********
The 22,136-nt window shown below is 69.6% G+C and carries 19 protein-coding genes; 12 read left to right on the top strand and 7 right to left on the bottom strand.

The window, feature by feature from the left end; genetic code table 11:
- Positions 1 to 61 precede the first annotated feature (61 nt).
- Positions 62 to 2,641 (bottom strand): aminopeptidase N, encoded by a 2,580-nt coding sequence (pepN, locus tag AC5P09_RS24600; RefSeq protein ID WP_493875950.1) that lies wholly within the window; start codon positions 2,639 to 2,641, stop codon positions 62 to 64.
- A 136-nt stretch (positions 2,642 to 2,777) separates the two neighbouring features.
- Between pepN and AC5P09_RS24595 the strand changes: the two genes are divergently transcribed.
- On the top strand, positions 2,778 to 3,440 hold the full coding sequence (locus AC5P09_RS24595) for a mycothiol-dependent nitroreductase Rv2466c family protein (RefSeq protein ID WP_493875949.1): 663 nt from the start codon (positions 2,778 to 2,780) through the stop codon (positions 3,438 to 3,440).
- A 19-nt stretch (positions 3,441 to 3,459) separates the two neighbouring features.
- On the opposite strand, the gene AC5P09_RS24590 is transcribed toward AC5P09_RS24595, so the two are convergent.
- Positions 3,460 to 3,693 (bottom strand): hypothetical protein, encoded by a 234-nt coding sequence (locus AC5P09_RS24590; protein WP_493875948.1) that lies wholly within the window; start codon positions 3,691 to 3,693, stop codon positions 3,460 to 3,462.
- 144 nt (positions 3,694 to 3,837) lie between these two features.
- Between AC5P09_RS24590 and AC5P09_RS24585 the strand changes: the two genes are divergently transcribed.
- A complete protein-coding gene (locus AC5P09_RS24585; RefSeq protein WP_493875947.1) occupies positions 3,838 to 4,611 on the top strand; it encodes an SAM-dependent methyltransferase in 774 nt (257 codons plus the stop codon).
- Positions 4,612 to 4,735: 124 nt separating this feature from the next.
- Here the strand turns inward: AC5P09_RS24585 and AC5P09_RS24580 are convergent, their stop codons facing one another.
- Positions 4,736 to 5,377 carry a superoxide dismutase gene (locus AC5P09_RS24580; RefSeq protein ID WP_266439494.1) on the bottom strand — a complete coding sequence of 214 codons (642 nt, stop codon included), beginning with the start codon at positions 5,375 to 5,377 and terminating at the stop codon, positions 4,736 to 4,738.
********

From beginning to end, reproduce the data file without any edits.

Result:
The 22,136-nt window shown below is 69.6% G+C and carries 19 protein-coding genes; 12 read left to right on the top strand and 7 right to left on the bottom strand.

The window, feature by feature from the left end; genetic code table 11:
- Positions 1 to 61 precede the first annotated feature (61 nt).
- Positions 62 to 2,641 (bottom strand): aminopeptidase N, encoded by a 2,580-nt coding sequence (pepN, locus tag AC5P09_RS24600; RefSeq protein ID WP_493875950.1) that lies wholly within the window; start codon positions 2,639 to 2,641, stop codon positions 62 to 64.
- A 136-nt stretch (positions 2,642 to 2,777) separates the two neighbouring features.
- Between pepN and AC5P09_RS24595 the strand changes: the two genes are divergently transcribed.
- On the top strand, positions 2,778 to 3,440 hold the full coding sequence (locus AC5P09_RS24595) for a mycothiol-dependent nitroreductase Rv2466c family protein (RefSeq protein ID WP_493875949.1): 663 nt from the start codon (positions 2,778 to 2,780) through the stop codon (positions 3,438 to 3,440).
- A 19-nt stretch (positions 3,441 to 3,459) separates the two neighbouring features.
- On the opposite strand, the gene AC5P09_RS24590 is transcribed toward AC5P09_RS24595, so the two are convergent.
- Positions 3,460 to 3,693 (bottom strand): hypothetical protein, encoded by a 234-nt coding sequence (locus AC5P09_RS24590; protein WP_493875948.1) that lies wholly within the window; start codon positions 3,691 to 3,693, stop codon positions 3,460 to 3,462.
- 144 nt (positions 3,694 to 3,837) lie between these two features.
- Between AC5P09_RS24590 and AC5P09_RS24585 the strand changes: the two genes are divergently transcribed.
- A complete protein-coding gene (locus AC5P09_RS24585; RefSeq protein WP_493875947.1) occupies positions 3,838 to 4,611 on the top strand; it encodes an SAM-dependent methyltransferase in 774 nt (257 codons plus the stop codon).
- Positions 4,612 to 4,735: 124 nt separating this feature from the next.
- Here the strand turns inward: AC5P09_RS24585 and AC5P09_RS24580 are convergent, their stop codons facing one another.
- Positions 4,736 to 5,377 carry a superoxide dismutase gene (locus AC5P09_RS24580; RefSeq protein ID WP_266439494.1) on the bottom strand — a complete coding sequence of 214 codons (642 nt, stop codon included), beginning with the start codon at positions 5,375 to 5,377 and terminating at the stop codon, positions 4,736 to 4,738.